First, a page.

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Found 10 results

  1. I keep hearing people mentioning about using a pulley system to finish burying their splices. Just wondered if people have any pictures of this. Never needed one until now, having real issues with a horrible batch of non CE cougar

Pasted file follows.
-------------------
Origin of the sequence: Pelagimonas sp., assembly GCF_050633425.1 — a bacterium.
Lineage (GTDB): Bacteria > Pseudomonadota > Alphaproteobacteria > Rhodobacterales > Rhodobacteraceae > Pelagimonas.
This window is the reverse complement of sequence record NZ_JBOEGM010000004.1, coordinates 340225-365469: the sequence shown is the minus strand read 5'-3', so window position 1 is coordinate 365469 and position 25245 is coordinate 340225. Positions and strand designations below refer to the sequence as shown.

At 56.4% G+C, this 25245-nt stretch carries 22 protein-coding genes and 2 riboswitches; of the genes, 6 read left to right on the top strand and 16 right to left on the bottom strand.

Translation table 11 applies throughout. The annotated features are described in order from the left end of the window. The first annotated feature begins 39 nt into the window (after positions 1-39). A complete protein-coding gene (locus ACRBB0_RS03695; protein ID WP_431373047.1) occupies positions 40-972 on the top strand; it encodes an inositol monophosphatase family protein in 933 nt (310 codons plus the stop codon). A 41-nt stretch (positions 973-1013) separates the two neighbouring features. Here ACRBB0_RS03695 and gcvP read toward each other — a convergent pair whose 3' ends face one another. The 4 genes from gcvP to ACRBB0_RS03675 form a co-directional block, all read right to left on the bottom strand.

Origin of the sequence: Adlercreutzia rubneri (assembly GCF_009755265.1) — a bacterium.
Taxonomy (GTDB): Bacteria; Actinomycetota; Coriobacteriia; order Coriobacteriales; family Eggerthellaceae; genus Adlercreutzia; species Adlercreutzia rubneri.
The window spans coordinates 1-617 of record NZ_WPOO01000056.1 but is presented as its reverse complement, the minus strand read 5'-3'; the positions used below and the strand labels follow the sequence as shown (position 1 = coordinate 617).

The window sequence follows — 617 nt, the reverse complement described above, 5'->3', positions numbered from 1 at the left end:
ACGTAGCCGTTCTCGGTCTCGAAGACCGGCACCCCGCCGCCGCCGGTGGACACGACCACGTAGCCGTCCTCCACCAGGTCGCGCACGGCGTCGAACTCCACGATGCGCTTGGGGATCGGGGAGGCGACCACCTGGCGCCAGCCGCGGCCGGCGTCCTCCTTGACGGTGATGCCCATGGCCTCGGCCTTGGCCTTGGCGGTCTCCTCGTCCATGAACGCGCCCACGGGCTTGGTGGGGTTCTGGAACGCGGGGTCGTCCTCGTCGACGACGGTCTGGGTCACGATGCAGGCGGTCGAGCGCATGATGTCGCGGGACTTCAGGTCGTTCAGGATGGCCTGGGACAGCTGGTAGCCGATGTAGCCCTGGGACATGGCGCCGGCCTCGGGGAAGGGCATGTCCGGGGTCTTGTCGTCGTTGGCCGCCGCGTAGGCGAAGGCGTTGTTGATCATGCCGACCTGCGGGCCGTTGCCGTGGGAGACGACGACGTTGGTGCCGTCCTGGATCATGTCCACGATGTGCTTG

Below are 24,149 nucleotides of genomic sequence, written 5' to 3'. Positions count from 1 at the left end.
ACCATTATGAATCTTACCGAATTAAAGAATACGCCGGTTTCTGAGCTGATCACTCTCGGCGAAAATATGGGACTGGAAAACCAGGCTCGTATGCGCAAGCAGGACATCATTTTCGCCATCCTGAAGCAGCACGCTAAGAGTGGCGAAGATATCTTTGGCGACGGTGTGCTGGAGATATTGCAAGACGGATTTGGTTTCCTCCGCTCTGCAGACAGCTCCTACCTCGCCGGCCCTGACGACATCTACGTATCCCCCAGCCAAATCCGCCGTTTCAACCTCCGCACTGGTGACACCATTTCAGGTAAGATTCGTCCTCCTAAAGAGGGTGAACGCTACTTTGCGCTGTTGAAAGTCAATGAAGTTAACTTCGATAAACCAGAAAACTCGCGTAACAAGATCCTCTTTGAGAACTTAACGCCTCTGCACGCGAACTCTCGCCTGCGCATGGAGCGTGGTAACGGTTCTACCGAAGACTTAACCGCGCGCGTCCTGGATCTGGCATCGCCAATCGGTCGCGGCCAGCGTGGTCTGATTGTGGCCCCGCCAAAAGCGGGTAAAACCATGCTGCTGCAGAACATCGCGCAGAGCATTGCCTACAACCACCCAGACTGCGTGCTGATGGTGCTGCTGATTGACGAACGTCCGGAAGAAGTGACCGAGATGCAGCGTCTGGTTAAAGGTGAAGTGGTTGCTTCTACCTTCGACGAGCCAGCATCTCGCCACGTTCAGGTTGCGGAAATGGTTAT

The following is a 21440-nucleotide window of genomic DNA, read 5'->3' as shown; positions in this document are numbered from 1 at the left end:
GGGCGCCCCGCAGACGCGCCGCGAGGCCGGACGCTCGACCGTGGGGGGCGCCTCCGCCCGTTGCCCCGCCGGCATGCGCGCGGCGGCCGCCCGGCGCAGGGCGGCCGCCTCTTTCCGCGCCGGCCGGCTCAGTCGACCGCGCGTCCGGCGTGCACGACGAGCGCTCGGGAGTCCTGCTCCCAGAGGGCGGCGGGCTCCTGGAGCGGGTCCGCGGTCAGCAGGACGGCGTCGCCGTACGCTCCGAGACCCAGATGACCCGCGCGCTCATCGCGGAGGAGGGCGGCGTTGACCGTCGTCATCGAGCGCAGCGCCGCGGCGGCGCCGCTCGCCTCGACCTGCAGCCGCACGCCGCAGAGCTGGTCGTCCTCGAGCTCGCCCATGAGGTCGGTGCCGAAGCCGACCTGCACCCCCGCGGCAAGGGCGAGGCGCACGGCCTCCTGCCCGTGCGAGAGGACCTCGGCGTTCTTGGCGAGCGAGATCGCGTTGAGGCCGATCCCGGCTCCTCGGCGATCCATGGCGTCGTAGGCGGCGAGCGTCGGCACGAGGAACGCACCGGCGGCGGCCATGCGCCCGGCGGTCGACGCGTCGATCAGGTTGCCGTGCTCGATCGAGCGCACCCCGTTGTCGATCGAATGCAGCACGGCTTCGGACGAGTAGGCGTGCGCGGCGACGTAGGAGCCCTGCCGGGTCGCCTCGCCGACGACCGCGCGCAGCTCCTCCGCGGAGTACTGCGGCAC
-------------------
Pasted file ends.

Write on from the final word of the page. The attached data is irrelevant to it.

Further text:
2. Marlow Ropes’ range of CE certified and ANSI compliant climbing, rigging and accessory lines are field proven and trusted by Arborists worldwide and manufactured in the UK (East Sussex) under rigorous ISO 9001:2015 quality standards. Whether it is hard wearing climbing ropes, super strong slings and throw lines or heat resistant accessory cords for prusik loops and friction hitches, Marlow excels in the innovation, quality and performance of arboriculture ropes. A question that we are asked is whether climbing lines should be spliced or not. As manufacturers of both options we see the benefits of both, but have seen the significant rise in Arborists using Single Rope Technique (SRT) in the industry, and therefore the changing nature of the ropes they are selecting for the job. There is becoming less of a need for arborists to always use the spliced option. In SRT the rope isn’t terminated at the harness which eliminates the need for a splice. Normally the argument is that a splice is smaller or slimmer and therefore keeps the harness area uncluttered, but this only matters if you are using the Double Rope Technique (DRT). Non-spliced climbing lines, such as our recently launched VEGA hold many benefits: · Non spliced ropes offer more flexibility for climbing from either end. This prevents one section of the rope getting more wear than another. · Non spliced ropes don’t need to be anchored at the end, in a short tree you could tie the rope in the middle, this further spreads the wear. · No splice means no diameter change. This means the rope is easy to thread up in ascenders and other rope control devices. It also makes rigging and retrieving easier, nothing to snag and can be rigged from either end. · No splice means a bit of damage near the end of the rope can be simply cut and re-sealed / labelled and the rope is ok for further service (albeit a little shorter). · Ropes wear in the eye- in a splice it will always be at the same point. In a knot it moves every time you tie it. Marlow’s new Vega is a CE EN1891 light-weight climbing rope that currently boasts the lowest elongation on the market (1.2%). Designed specifically for the new generation of mechanical climbing devices and modern climbing techniques. It is available as both spliced and non-spliced line and has a tough polyester core that provides extremely low elongation whilst also being energy absorbing, ideal for SRT climbing. The 24 plait polyester jacket offers exceptional flexibility and handling without compromising on durability. Available in lime or orange. Look for the Marlow Black Marker. To find out more about using the non-spliced Vega contact us at sales@marlowropes.com or visit www.marlowropes.com to locate your nearest Arb Shop and Marlow stockist.